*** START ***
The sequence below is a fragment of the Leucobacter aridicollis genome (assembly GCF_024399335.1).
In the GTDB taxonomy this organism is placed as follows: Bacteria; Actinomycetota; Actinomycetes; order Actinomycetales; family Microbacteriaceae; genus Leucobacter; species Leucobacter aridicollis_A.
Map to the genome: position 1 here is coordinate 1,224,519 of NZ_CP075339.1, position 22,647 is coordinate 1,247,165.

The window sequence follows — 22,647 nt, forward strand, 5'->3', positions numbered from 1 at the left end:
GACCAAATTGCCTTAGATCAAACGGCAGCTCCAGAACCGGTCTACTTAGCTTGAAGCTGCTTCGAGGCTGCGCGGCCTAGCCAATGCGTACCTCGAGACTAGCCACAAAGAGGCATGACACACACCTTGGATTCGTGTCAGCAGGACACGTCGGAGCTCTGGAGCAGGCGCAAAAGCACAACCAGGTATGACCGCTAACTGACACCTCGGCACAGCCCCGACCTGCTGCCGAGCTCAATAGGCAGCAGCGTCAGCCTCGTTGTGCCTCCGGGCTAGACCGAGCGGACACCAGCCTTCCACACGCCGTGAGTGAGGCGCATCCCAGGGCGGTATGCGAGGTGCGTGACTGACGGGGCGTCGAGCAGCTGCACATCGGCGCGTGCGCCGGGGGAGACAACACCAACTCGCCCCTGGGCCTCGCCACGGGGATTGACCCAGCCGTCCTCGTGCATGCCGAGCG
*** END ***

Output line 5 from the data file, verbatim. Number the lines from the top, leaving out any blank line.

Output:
GACCAAATTGCCTTAGATCAAACGGCAGCTCCAGAACCGGTCTACTTAGCTTGAAGCTGCTTCGAGGCTGCGCGGCCTAGCCAATGCGTACCTCGAGACTAGCCACAAAGAGGCATGACACACACCTTGGATTCGTGTCAGCAGGACACGTCGGAGCTCTGGAGCAGGCGCAAAAGCACAACCAGGTATGACCGCTAACTGACACCTCGGCACAGCCCCGACCTGCTGCCGAGCTCAATAGGCAGCAGCGTCAGCCTCGTTGTGCCTCCGGGCTAGACCGAGCGGACACCAGCCTTCCACACGCCGTGAGTGAGGCGCATCCCAGGGCGGTATGCGAGGTGCGTGACTGACGGGGCGTCGAGCAGCTGCACATCGGCGCGTGCGCCGGGGGAGACAACACCAACTCGCCCCTGGGCCTCGCCACGGGGATTGACCCAGCCGTCCTCGTGCATGCCGAGCG